39. The matter did not end there. The Constitution (77th Amendment) Act, 1995, came into force on 17thJune, 1995. A subsequent question arose in the case of Union of India vs. Virpal Singh Chauhan,[(1995) 6 SCC 684], as to whether the benefit of accelerated promotion through reservation or the roster system would give such promotees seniority over general category promotees who were promoted subsequently. The said question arose in regard to promotion of Railway Guards in non-selection posts by providing concession to Scheduled Castes and Scheduled Tribes candidates and it was sought to be contended that the reservation provided was not only at the stage of initial appointment, but at every stage of subsequent promotions. In the said case, the Petitioners, who were general category candidates and the Respondents who were members of the Scheduled Castes and Scheduled Tribes were in the grade of Guards Grade `A' in the Northern Railway. On 1st August, 1986, the Chief Controller, Tundla, promoted certain general category candidates on ad-hoc basis to Grade `A' Special. Within less then three months, however, they were reverted and in their place members of the Scheduled Castes and Scheduled Tribes were promoted. Complaining of such action as being illegal, arbitrary and unconstitutional, Virpal Singh Chauhan and others moved the High Court, but the petition was transferred to the Central Administrative Tribunal. The Tribunal, inter alia, held that persons who had been promoted by virtue of the application of roster would be given accelerated promotion but not seniority, and that the seniority in a particular grade amongst the incumbents available for promotion to the next grade would be re-cast each time new incumbent sentered from the lower grade on the basis of initial Grade `C' seniority. This came to be recognized as the "catch-up" rule. The matter was brought to this Court by the Union of India and this Court confirmed the view taken by the Tribunal.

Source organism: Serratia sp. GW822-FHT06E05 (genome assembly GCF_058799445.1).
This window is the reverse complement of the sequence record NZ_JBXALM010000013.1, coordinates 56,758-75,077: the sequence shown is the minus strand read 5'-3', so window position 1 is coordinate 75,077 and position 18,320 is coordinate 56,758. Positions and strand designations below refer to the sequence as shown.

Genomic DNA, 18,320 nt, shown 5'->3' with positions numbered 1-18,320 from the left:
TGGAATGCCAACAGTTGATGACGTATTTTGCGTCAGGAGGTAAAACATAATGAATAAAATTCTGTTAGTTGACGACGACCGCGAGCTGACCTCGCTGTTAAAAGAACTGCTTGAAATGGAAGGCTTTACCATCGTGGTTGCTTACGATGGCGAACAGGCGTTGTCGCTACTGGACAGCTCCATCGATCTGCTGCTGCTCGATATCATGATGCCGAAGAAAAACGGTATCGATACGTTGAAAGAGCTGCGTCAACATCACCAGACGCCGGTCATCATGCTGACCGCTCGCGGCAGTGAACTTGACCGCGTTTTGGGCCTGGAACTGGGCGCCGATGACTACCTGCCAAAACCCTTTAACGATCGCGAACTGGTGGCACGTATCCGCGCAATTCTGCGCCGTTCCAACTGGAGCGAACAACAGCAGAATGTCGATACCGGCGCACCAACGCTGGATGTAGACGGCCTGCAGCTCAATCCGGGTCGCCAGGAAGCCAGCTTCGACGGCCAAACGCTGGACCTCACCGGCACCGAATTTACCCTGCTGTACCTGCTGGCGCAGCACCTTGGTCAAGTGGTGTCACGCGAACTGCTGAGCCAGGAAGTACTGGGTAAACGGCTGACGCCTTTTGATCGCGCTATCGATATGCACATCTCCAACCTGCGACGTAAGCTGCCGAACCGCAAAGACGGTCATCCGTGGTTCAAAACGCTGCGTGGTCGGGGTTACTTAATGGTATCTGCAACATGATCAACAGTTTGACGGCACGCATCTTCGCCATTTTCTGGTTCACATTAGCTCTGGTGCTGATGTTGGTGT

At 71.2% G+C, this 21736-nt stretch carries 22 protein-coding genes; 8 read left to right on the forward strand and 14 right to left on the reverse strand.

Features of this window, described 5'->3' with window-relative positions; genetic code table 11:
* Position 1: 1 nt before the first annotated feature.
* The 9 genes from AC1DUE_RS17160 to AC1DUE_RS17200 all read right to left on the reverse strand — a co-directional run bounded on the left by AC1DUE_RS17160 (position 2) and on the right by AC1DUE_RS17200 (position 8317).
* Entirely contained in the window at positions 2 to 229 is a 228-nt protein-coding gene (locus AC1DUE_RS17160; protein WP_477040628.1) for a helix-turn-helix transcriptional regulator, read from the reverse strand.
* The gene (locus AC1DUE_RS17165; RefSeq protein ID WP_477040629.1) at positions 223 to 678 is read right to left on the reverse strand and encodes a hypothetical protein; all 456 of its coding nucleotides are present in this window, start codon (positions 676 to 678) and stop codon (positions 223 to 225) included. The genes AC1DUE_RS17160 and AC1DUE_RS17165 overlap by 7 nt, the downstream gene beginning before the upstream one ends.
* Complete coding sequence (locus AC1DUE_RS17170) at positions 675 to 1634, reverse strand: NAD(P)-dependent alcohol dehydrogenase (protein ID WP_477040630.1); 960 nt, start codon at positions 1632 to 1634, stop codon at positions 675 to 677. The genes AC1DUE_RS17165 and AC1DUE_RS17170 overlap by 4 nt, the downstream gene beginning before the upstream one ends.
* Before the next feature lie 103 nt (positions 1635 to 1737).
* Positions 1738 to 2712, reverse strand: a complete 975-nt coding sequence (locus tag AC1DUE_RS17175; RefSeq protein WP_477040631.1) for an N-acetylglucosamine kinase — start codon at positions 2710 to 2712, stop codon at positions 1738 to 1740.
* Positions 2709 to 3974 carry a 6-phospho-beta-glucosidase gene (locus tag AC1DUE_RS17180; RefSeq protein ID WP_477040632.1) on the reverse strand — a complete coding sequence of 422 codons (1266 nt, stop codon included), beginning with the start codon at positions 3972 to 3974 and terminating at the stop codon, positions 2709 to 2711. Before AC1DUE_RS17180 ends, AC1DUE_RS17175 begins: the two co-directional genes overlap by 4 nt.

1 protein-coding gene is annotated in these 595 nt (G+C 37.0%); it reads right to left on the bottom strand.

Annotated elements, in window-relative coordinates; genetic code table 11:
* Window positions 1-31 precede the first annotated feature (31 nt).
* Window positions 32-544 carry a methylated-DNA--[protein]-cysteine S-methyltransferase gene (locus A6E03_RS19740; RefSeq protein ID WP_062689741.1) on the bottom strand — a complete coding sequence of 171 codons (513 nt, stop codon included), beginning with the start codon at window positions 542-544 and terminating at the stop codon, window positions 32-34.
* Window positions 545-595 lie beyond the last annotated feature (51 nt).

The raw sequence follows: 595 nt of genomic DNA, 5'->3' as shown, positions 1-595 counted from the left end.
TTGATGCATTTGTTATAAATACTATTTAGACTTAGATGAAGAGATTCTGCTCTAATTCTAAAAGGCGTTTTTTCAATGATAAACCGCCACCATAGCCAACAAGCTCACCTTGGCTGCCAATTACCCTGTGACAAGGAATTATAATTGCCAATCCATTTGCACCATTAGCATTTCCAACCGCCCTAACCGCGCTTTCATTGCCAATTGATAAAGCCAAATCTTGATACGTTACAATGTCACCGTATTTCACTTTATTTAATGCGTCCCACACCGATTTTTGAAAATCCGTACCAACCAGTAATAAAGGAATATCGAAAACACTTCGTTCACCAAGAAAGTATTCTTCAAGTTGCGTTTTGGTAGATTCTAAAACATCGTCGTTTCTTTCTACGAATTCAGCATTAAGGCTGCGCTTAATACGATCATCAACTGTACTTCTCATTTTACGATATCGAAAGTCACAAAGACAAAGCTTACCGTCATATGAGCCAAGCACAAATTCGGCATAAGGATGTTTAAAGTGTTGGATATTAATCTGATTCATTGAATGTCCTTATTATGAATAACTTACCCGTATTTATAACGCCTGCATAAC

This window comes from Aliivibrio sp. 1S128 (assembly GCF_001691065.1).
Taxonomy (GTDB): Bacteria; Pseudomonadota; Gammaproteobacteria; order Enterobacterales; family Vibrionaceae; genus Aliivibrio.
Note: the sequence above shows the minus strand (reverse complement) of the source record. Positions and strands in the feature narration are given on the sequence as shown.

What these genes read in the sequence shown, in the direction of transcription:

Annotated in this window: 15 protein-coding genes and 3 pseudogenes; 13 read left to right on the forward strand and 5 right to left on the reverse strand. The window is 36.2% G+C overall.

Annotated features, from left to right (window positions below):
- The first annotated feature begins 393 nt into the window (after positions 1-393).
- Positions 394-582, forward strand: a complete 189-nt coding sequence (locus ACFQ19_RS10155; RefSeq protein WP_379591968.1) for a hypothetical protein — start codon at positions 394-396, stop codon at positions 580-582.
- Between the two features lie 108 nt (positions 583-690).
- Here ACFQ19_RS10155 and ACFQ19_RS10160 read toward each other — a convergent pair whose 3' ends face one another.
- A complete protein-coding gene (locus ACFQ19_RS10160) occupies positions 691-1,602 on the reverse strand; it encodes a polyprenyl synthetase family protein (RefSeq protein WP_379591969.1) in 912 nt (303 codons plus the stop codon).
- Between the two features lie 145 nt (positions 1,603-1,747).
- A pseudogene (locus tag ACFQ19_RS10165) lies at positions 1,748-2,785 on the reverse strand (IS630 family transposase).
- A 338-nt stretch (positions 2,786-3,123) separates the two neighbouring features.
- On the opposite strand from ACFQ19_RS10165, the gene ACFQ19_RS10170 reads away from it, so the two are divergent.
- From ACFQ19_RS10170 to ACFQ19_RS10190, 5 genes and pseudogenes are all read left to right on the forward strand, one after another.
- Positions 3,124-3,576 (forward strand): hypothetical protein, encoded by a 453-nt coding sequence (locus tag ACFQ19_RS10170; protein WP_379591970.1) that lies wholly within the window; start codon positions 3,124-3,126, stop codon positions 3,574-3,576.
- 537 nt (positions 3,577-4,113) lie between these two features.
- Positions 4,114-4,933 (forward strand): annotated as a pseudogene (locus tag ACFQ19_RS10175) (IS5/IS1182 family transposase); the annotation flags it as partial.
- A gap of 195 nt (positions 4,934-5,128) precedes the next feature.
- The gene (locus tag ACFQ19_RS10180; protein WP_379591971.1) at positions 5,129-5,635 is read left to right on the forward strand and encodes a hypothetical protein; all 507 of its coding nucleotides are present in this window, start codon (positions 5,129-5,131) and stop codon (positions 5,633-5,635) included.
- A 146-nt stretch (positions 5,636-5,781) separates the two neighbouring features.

40. The same view was reiterated in the case of Ajit Singh Januja's case (supra) wherein it was held further that by accelerated promotion Scheduled Castes/Scheduled Tribes and Backward Class candidates could not supersede their seniors in the general category by accelerated promotion, simply because that their seniors in the general category had been promoted subsequently. It was observed that balance has to be maintained vis-`-vis reservation.

41. After the decision rendered in Virpal Singh Chauhan's case (supra) and in Ajit Singh-I's case(supra), in which the claim of reserved category candidates in promotional posts with consequential seniority was negated, the question surfaced once again in the case of Jagdish Lal & Ors. Vs. Stateof Hayrana & Ors. [(1997) 6 SCC 538], where a Bench of Three Judges took a different view. Their Lordships held that the recruitment rules had provided for fixation of seniority according to length of continuous service on a post in the service. Interpreting the said provisions, Their Lordships held that in view of the said rules those Scheduled Castes and Scheduled Tribes candidates, who though junior to others in the general category, had got promotion earlier than their seniors in the general category candidates and would, therefore, be entitled to get seniority with reference to the date of their promotion. Their Lordships held that the general candidates by relying on Virpal Singh Chauhan's case (supra) and Ajit Singh Januja's case (supra) could not derive any benefit there from.